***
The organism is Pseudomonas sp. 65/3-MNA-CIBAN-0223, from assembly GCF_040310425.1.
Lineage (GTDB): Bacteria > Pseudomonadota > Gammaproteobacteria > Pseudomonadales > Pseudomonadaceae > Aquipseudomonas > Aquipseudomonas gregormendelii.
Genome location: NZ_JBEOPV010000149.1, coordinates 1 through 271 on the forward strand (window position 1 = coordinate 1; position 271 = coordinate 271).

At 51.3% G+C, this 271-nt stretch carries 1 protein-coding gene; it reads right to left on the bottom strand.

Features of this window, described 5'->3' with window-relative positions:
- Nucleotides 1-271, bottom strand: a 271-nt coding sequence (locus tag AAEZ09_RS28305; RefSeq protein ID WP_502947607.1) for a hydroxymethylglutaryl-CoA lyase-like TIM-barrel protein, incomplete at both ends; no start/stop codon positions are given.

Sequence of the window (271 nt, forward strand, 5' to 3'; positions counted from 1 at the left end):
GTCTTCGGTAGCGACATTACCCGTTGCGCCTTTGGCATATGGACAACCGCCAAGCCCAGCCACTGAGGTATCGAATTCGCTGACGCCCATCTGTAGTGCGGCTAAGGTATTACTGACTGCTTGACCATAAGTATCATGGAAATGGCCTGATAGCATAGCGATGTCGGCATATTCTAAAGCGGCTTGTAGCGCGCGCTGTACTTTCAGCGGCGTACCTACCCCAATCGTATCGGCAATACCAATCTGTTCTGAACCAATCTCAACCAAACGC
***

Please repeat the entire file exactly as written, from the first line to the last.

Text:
The organism is Pseudomonas sp. 65/3-MNA-CIBAN-0223, from assembly GCF_040310425.1.
Lineage (GTDB): Bacteria > Pseudomonadota > Gammaproteobacteria > Pseudomonadales > Pseudomonadaceae > Aquipseudomonas > Aquipseudomonas gregormendelii.
Genome location: NZ_JBEOPV010000149.1, coordinates 1 through 271 on the forward strand (window position 1 = coordinate 1; position 271 = coordinate 271).

At 51.3% G+C, this 271-nt stretch carries 1 protein-coding gene; it reads right to left on the bottom strand.

Features of this window, described 5'->3' with window-relative positions:
- Nucleotides 1-271, bottom strand: a 271-nt coding sequence (locus tag AAEZ09_RS28305; RefSeq protein ID WP_502947607.1) for a hydroxymethylglutaryl-CoA lyase-like TIM-barrel protein, incomplete at both ends; no start/stop codon positions are given.

Sequence of the window (271 nt, forward strand, 5' to 3'; positions counted from 1 at the left end):
GTCTTCGGTAGCGACATTACCCGTTGCGCCTTTGGCATATGGACAACCGCCAAGCCCAGCCACTGAGGTATCGAATTCGCTGACGCCCATCTGTAGTGCGGCTAAGGTATTACTGACTGCTTGACCATAAGTATCATGGAAATGGCCTGATAGCATAGCGATGTCGGCATATTCTAAAGCGGCTTGTAGCGCGCGCTGTACTTTCAGCGGCGTACCTACCCCAATCGTATCGGCAATACCAATCTGTTCTGAACCAATCTCAACCAAACGC